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ACKNOWLEDGEMENTS

TABLE OF CONTENTS

ILLUSTRATIONS

CHAPTER I:
A JOURNEY OF SENTIMENT


CHAPTER II:
THE FATAL ERROR


CHAPTER III:
DUTY FIRST


CHAPTER IV:
A MAN'S GAME


CHAPTER V:
A PERMANENT MEMORIAL


CHAPTER VI:
WILL THE ICE TURN US BACK?


CHAPTER VII:
STORMY VOYAGE


CHAPTER VIII:
RETURN TO NORTHWEST RIVER


CHAPTER IX:
A CHIEF VOYAGEUR


CHAPTER X:
THE BEAVER IS A BAD RIVER


CHAPTER XI:
SOUNDING THE BIG LAKE


CHAPTER XII:
BREAD WITHOUT BAKING POWDER MAKES ME SICK


CHAPTER XIII:
I NEVER TRAVELS ON SUNDAY


CHAPTER XIV:
VIRGIN AS GOD MADE IT


CHAPTER XV:
FIRST PORTAGE


CHAPTER XVI:
TRAIL COMPANIONS


CHAPTER XVII:
MURDOCK'S RAPID


CHAPTER XVIII:
TRACKING THROUGH BOULDERS


CHAPTER XIX:
MARCH TO YOUR FRONT LIKE A SOLDIER


CHAPTER XX:
IT'S ALWAYS BAD LUCK TO TRAVEL ON SUNDAY


CHAPTER XXI:
WORST COUNTRY FOR GAME I EVER SAW


CHAPTER XXII:
BACK TO GET THE BAKING POWDER


CHAPTER XXIII:
DISASTER IN THE RAPIDS


CHAPTER XXIV:
TAKING STOCK


CHAPTER XXV:
GRAPPLING


CHAPTER XXVI:
INDIANS HAVE PLENTY OF HARD TIMES


CHAPTER XXVII:
THIS RIVER IS LIKE A BAD WOMAN


CHAPTER XXVIII:
NO RELIEF FROM WADING


CHAPTER XXIX:
HELL AND TWENTY


CHAPTER XXX:
BACKPACKING TO THE SUSAN


CHAPTER XXXI:
VALLEY OF THE SHADOW OF DEATH


CHAPTER XXXII:
THE MIND WORKS CURIOUSLY


CHAPTER XXXIII:
RELIVING THE PARTING


CHAPTER XXXIV:
MARKING HUBBARD'S BOULDER


CHAPTER XXXV:
A NEW DISASTER


CHAPTER XXXVI:
THE HARDEST BIT OF TRAVELING I EVER DONE


CHAPTER XXXVII:
SOMETHING WORTHWHILE UP THERE IN THE HILLS


NOTES

PHOTO GALLERY

COLOUR SLIDE GALLERY

ADDENDUM TO
THIRD EDITION

COMMENTS ON THE
NAMING COMPULSION


BACK TO THE LABRADOR WILDS

 XXII

BACK TO GET THE BAKING POWDER

The two boys, refitted with a makeshift equipment and a tarpaulin to be used as a lean-to shelter, in lieu of the tent they had lost, made ready to leave us in their crippled canoe directly after breakfast, upon their return to Grand Lake to get the baking powder.

“Do you want Poppy?” asked Murdock as they were stepping into the canoe.

“You can take him,” said Gilbert.

And Poppy, who had been watching the preparations with keen interest, seemed to understand, for without further invitation he sprang aboard, and as the canoe disappeared down the rapids we saw his head rising in the bow where he had installed himself as a lookout.

The proportion of outfit which had been cached here for Murdock and Henry to take forward upon their return was much smaller than formerly, for the carrying powers of their canoe had been considerably reduced by the accident.  The load, therefore, which our much larger canoe was called upon to transport was proportionately increased.  The bronze tablet, the little flag and pennant wrapped in it, was placed on top, that there might be no danger of bending or defacing it, and in this position the load was lashed into position.  The additional outfit made so bulky a cargo that it rose, amidships, considerably higher than the gunwales, and the canoe naturally sat deeper in the water than formerly.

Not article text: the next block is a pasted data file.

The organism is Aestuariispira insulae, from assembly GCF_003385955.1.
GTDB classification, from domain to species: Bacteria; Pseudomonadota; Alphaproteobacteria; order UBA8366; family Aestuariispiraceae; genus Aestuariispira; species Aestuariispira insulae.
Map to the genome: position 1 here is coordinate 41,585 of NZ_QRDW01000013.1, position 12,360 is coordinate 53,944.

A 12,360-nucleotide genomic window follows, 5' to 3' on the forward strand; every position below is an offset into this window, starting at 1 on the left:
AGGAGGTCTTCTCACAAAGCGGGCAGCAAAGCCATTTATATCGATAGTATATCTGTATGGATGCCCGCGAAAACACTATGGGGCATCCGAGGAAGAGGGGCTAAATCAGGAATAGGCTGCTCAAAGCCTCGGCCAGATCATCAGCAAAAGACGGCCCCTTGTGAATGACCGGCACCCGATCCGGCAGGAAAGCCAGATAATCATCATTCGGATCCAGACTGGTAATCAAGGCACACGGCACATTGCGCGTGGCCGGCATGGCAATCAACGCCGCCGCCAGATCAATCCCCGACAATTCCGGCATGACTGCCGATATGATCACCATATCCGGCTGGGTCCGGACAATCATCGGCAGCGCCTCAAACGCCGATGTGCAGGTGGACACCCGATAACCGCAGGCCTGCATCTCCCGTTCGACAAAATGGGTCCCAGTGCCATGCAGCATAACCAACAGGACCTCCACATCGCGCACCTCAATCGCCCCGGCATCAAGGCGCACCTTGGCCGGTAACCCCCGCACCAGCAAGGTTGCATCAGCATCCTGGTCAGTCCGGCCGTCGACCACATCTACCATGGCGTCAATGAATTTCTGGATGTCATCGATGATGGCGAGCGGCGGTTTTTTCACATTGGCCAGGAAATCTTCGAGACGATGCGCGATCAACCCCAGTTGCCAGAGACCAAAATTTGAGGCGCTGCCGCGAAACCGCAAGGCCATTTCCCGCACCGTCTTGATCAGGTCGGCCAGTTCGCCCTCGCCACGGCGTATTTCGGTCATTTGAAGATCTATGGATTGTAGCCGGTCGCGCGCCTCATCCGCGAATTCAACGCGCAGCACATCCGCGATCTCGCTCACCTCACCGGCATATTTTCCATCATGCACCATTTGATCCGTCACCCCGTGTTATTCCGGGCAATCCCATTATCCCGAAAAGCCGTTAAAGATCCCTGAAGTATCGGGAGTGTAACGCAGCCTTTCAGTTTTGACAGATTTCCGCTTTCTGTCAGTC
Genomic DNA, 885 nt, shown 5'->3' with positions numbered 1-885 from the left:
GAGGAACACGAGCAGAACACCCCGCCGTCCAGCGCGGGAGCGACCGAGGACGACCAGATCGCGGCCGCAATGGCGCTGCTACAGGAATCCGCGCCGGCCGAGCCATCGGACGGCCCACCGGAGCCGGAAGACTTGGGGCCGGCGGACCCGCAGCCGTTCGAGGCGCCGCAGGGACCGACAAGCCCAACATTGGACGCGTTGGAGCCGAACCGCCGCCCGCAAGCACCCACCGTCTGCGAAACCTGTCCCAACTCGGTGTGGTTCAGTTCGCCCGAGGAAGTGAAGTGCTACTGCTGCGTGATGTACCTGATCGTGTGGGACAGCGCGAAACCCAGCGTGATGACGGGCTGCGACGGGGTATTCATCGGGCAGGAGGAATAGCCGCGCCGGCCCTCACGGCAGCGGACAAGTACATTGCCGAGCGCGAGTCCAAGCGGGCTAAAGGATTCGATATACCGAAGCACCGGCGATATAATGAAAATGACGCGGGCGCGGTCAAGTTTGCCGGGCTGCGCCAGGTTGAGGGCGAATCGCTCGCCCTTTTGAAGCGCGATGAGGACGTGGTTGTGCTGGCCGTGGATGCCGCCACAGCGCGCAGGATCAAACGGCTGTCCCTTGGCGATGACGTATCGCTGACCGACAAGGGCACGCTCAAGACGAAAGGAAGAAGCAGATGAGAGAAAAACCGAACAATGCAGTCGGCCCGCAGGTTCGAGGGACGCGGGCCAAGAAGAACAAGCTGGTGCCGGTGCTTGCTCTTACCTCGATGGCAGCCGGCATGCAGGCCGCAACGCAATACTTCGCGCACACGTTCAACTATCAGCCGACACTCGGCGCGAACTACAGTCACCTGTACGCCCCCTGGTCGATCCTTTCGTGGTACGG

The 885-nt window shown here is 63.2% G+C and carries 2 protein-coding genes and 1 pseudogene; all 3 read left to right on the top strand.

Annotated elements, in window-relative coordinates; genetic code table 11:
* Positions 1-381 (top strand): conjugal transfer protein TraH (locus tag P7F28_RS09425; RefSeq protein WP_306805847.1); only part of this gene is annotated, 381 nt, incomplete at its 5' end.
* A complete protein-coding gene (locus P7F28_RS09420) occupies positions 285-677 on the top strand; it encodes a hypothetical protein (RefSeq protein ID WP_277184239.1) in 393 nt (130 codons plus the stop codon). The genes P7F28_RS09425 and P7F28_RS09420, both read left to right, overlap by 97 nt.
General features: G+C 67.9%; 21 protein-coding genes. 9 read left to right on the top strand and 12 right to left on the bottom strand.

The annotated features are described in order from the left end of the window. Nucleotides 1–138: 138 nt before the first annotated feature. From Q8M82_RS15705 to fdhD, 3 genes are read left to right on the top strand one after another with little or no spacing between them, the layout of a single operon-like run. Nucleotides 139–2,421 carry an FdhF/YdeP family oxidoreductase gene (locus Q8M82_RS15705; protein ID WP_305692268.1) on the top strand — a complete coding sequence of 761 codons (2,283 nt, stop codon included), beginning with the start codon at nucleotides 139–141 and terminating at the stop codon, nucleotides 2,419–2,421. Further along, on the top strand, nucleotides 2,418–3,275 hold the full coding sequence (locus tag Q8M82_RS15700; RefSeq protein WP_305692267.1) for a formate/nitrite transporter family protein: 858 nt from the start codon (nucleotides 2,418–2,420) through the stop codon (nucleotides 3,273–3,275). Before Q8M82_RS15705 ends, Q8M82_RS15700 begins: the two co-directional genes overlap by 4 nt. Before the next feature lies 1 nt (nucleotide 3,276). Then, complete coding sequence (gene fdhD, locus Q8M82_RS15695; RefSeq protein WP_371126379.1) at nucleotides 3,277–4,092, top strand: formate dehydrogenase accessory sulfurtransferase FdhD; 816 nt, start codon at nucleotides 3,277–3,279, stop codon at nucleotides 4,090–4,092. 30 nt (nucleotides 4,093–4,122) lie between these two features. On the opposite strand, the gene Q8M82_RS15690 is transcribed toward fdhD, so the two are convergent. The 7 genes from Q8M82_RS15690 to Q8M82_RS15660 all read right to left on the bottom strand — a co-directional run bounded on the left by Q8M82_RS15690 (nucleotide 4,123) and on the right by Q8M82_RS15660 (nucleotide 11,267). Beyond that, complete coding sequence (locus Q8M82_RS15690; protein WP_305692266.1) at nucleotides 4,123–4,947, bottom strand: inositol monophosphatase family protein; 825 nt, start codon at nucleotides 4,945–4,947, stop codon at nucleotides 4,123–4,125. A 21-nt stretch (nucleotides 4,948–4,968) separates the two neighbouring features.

We began our day’s work in the old way, sometimes wading, sometimes tracking from the boulders of the shore.  Steadily the rise in the river grew steeper, and steadily the water grew swifter and therefore stronger.

The Beaver has a bend of about fifty degrees at the place where the Charles Riley River enters it, swinging in to meet the waters of the latter river as though to welcome them.  Just below the junction of the two rivers, the southern bank of the Beaver—the side on which we were tracking—had a steep, crumbling bank rising to a height of about fifty feet, and almost perpendicularly, from the water.  At the base of the bank, a narrow deposit of boulders which had rolled down from above and lodged here, offered precarious footing.  The water had a good depth close in by the uncertain pathway, and upon this we walked, in tracking past the spot.

As we approached the Charles Riley River, however, the bank receded and for a hundred yards or so opposite the mouth of the river the water steadied to no more than a good strong current.  This made it possible for us to get into the canoe and paddle across the mouth of the Charles Riley River.

It became necessary for us to begin tracking at once, however, and presently we found ourselves contending with a heavier rapid than any we had yet encountered.  The river became, indeed, an unbroken caldron of dashing white water with dangerous cross-currents where rocks occurred below the surface to divert its course.

For a half mile there was a very perceptible rise in elevation. Along this section of river a mass of boulders formed a steep-sloping wall about eight feet in height.  The deep water ran close to the base of the wall, which retarded somewhat its rushing impetuosity; but directly outside the slower shore water, white and tumultuous the river roared past with terrific force.

Walking along the slope of the boulder wall called for great care, and at some points not a little bit hazardous.  The boulders were loose, and now and again one would turn under our weight with the hint that very little movement might set some of the rocks rolling down upon us, not only to our own peril, but with danger of crushing the canoe; for here the canoe was kept close inshore, as near the rocks as possible, that the heavier outside water of the rapid might be avoided.

 

Next: Chapter XXIII: Disaster In The Rapids